The 2010 election is bringing a few of the most important issues to the state of Colorado. Many organizations, politicians and locals are rallying against Amendments 60 and 61 as well as Proposition 101.
Amendment 60, 61 and Proposition 101 are proposed tax reliefs to Colorado with claims that Colorado is overtaxed and wasteful. These three amendments are put forward with the idea of eliminating the state deficit completely. However, at the risk of dissolving the state debt, it also would eliminate tens of thousands of jobs and cut out valuable school funding everywhere.
Amendment 60 focuses on property tax and proposes to limit how property taxes are raised. This will cut local school property taxes by fifty percent. This in turn cuts school budgets by fifty percent. Marty Neilson, President of the Colorado Union of Taxpayers says, “These schools need to perform a bit better and do it on the funds they have…It’s our general belief that the state of Colorado has enough money to spend. They can spend it more wisely, or even cut their spending.” Denver Public Schools have received budget cuts numerous times in the past, which has only made it more difficult for teachers to educate students with scarce resources.
Colorado citizens who are supposed to be exempt from the Taxpayer Bill of Rights (TABOR) effects will no longer receive the privilege that they voted for. Mill levies will be reduced by election but will be cut in half by 2020. All tax relief will then be replaced by state aid.
Amendment 61 prohibits the state of Colorado from borrowing money and prohibits future borrowing in any form by the state government. All capital expenses will be paid with cash upfront and schools that borrow interest-free loans will be prohibited. Any future borrowing of money by the local government will require voter approval, which will back up any needed funds. When certain borrowings are fully paid off, taxes associated with it will be reduced.
This eliminates Colorado’s options to build and expand important community features such as hospitals, roads, schools, fire stations, college buildings, water and sewer systems, Light Rail, prisons and more because of the severe limitation it was have on government bonds. Local districts that obtain loans will have to pay them back in ten years instead of the normal twenty years. The requirement to quickly pay back loans will not attract investors to build any schools, fire stations, water projects or health facilities.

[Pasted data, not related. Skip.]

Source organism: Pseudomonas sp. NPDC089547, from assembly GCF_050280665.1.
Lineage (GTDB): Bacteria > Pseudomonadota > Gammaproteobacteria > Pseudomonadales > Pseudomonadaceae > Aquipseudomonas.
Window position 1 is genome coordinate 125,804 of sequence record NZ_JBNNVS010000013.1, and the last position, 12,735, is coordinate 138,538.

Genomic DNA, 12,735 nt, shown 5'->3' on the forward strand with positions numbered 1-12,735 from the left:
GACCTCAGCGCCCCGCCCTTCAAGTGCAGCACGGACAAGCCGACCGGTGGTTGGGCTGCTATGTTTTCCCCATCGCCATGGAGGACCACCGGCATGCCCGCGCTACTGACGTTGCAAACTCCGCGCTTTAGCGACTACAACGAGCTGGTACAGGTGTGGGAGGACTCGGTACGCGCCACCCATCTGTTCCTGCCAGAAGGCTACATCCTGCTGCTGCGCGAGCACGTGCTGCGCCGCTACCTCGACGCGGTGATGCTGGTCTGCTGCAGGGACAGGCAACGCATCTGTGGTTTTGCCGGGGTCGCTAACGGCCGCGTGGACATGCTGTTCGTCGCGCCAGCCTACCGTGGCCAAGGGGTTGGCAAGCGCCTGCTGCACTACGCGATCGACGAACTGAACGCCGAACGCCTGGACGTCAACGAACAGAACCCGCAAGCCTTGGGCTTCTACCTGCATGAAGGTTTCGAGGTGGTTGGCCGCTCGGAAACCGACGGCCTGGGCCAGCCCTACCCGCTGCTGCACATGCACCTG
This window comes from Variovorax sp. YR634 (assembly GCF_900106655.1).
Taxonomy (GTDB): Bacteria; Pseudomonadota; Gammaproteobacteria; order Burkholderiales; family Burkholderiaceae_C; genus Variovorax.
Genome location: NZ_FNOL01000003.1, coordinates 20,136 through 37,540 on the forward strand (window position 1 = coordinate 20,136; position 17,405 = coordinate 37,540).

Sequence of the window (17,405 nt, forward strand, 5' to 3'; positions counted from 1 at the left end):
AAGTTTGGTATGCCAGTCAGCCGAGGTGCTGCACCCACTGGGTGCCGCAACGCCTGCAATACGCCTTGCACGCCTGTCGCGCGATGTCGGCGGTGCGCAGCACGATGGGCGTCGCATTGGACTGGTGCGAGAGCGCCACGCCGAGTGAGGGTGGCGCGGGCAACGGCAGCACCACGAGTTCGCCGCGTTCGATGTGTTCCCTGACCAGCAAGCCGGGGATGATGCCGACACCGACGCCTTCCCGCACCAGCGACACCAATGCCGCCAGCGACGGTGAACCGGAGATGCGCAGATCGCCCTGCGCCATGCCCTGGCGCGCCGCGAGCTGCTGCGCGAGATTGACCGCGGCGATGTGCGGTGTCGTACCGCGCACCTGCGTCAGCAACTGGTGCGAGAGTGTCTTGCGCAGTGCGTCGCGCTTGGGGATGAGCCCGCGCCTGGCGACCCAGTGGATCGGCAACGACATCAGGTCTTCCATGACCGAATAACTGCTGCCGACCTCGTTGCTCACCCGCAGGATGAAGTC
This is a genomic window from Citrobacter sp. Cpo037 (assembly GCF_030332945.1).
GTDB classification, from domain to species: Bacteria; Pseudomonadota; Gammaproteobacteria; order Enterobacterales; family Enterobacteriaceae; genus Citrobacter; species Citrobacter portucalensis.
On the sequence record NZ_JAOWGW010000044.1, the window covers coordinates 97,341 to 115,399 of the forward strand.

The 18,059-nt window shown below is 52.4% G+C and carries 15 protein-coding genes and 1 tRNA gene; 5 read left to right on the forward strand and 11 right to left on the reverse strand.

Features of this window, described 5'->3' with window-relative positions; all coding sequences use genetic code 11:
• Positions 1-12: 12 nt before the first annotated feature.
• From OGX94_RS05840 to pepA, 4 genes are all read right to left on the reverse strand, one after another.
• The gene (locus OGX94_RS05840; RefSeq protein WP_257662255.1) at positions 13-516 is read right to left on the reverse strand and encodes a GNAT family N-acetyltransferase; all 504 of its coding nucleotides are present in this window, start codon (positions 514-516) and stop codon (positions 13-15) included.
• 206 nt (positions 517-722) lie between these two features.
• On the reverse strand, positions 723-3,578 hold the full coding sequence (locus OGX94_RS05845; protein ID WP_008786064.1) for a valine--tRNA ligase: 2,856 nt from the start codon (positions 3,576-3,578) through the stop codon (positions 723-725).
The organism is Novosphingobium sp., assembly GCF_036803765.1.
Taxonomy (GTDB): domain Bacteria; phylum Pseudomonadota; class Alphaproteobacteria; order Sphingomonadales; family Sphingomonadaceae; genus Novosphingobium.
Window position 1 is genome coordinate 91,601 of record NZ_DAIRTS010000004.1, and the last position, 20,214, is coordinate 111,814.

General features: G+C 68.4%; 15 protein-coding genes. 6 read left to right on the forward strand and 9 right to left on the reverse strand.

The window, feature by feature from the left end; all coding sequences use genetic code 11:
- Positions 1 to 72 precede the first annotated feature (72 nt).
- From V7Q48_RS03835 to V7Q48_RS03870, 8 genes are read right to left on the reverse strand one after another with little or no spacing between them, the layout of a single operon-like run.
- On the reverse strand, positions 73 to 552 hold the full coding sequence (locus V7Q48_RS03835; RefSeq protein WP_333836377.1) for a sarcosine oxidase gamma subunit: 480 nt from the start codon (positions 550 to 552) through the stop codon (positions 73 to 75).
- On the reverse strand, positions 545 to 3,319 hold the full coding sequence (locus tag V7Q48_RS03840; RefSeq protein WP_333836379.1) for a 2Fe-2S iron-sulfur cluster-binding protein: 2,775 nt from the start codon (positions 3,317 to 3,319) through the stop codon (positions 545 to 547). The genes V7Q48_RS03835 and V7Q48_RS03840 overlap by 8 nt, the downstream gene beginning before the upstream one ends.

Proposition 101 seeks to cut over $2 billion in car fees, income tax and phone bill rates. The biggest change will be the reduction of the annual vehicle registration fee, license and title charges to $10. The last time it was $10 was in 1919 when Colorado only had a few paved roads to maintain and having a car was a luxury. This will eliminate major funding for bridge and road construction efforts. The Colorado Department of Transportation estimates that this will cut out $277 million, or a quarter of their annual revenue.
The Specific Ownership Tax on cars will be reduced to $2 on new cars and $1 on used cars, severely cutting back on school funding and local government priorities of approximately $500 million per year.
In addition, the State Income tax is currently at 4.63%. It will be lowered to 4.5% and then phased down to 3.5%
Denver Democrat Mayor John Hickenlooper, former Republican Congressman Scott McInnis and Gov. Bill Ritter stand in opposition to Amendment 61, Amendment 60 and Proposition 101.
Local Denver police officers and fire fighters are already being forewarned that they will lose their jobs if Amendment 60, 61 and Proposition 101 are passed. Approximately 70,000 jobs will be lost with more than half from private businesses alone while the rest from public service functions in both state and local government. Pink slips will be given to at least 80,000 teachers resulting in larger classroom sizes and Colorado college tuition rates will spike even more.
On the plus side, if Amendment 60, Amendment 61 and Proposition 101 are passed, Colorado will soon be debt-free.